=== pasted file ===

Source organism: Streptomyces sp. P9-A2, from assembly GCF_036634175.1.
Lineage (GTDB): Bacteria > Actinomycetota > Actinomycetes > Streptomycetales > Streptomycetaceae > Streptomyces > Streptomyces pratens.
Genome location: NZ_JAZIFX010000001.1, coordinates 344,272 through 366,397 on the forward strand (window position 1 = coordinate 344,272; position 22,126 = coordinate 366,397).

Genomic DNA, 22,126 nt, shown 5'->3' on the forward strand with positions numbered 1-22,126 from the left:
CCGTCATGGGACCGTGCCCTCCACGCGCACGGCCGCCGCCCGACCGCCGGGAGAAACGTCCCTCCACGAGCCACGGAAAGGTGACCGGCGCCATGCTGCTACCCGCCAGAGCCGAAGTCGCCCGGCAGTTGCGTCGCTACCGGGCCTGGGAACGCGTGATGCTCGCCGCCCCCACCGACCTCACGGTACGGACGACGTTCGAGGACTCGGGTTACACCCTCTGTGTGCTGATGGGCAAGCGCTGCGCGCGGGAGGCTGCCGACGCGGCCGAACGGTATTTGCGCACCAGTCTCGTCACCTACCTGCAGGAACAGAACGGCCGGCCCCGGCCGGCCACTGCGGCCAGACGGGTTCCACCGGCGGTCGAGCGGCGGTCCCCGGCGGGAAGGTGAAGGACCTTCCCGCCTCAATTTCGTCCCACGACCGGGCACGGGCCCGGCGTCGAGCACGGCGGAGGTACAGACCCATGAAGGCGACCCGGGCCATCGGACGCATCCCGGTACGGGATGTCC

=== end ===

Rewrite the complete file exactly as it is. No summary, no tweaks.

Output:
Source organism: Streptomyces sp. P9-A2, from assembly GCF_036634175.1.
Lineage (GTDB): Bacteria > Actinomycetota > Actinomycetes > Streptomycetales > Streptomycetaceae > Streptomyces > Streptomyces pratens.
Genome location: NZ_JAZIFX010000001.1, coordinates 344,272 through 366,397 on the forward strand (window position 1 = coordinate 344,272; position 22,126 = coordinate 366,397).

Genomic DNA, 22,126 nt, shown 5'->3' on the forward strand with positions numbered 1-22,126 from the left:
CCGTCATGGGACCGTGCCCTCCACGCGCACGGCCGCCGCCCGACCGCCGGGAGAAACGTCCCTCCACGAGCCACGGAAAGGTGACCGGCGCCATGCTGCTACCCGCCAGAGCCGAAGTCGCCCGGCAGTTGCGTCGCTACCGGGCCTGGGAACGCGTGATGCTCGCCGCCCCCACCGACCTCACGGTACGGACGACGTTCGAGGACTCGGGTTACACCCTCTGTGTGCTGATGGGCAAGCGCTGCGCGCGGGAGGCTGCCGACGCGGCCGAACGGTATTTGCGCACCAGTCTCGTCACCTACCTGCAGGAACAGAACGGCCGGCCCCGGCCGGCCACTGCGGCCAGACGGGTTCCACCGGCGGTCGAGCGGCGGTCCCCGGCGGGAAGGTGAAGGACCTTCCCGCCTCAATTTCGTCCCACGACCGGGCACGGGCCCGGCGTCGAGCACGGCGGAGGTACAGACCCATGAAGGCGACCCGGGCCATCGGACGCATCCCGGTACGGGATGTCC